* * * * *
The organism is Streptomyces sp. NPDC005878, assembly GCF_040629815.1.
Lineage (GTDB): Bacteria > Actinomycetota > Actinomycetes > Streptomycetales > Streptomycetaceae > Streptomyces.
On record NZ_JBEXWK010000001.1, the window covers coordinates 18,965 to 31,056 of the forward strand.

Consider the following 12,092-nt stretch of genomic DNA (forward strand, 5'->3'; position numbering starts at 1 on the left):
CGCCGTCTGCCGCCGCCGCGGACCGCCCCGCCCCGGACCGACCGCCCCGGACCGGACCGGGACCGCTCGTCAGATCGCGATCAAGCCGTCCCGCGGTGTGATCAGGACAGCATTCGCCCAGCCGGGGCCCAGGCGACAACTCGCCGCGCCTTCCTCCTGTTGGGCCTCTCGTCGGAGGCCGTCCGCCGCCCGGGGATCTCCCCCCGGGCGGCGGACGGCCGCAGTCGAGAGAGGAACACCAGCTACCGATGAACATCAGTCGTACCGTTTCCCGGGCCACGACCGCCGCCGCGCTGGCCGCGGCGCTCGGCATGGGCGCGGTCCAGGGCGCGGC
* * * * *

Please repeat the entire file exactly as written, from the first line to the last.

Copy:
The organism is Streptomyces sp. NPDC005878, assembly GCF_040629815.1.
Lineage (GTDB): Bacteria > Actinomycetota > Actinomycetes > Streptomycetales > Streptomycetaceae > Streptomyces.
On record NZ_JBEXWK010000001.1, the window covers coordinates 18,965 to 31,056 of the forward strand.

Consider the following 12,092-nt stretch of genomic DNA (forward strand, 5'->3'; position numbering starts at 1 on the left):
CGCCGTCTGCCGCCGCCGCGGACCGCCCCGCCCCGGACCGACCGCCCCGGACCGGACCGGGACCGCTCGTCAGATCGCGATCAAGCCGTCCCGCGGTGTGATCAGGACAGCATTCGCCCAGCCGGGGCCCAGGCGACAACTCGCCGCGCCTTCCTCCTGTTGGGCCTCTCGTCGGAGGCCGTCCGCCGCCCGGGGATCTCCCCCCGGGCGGCGGACGGCCGCAGTCGAGAGAGGAACACCAGCTACCGATGAACATCAGTCGTACCGTTTCCCGGGCCACGACCGCCGCCGCGCTGGCCGCGGCGCTCGGCATGGGCGCGGTCCAGGGCGCGGC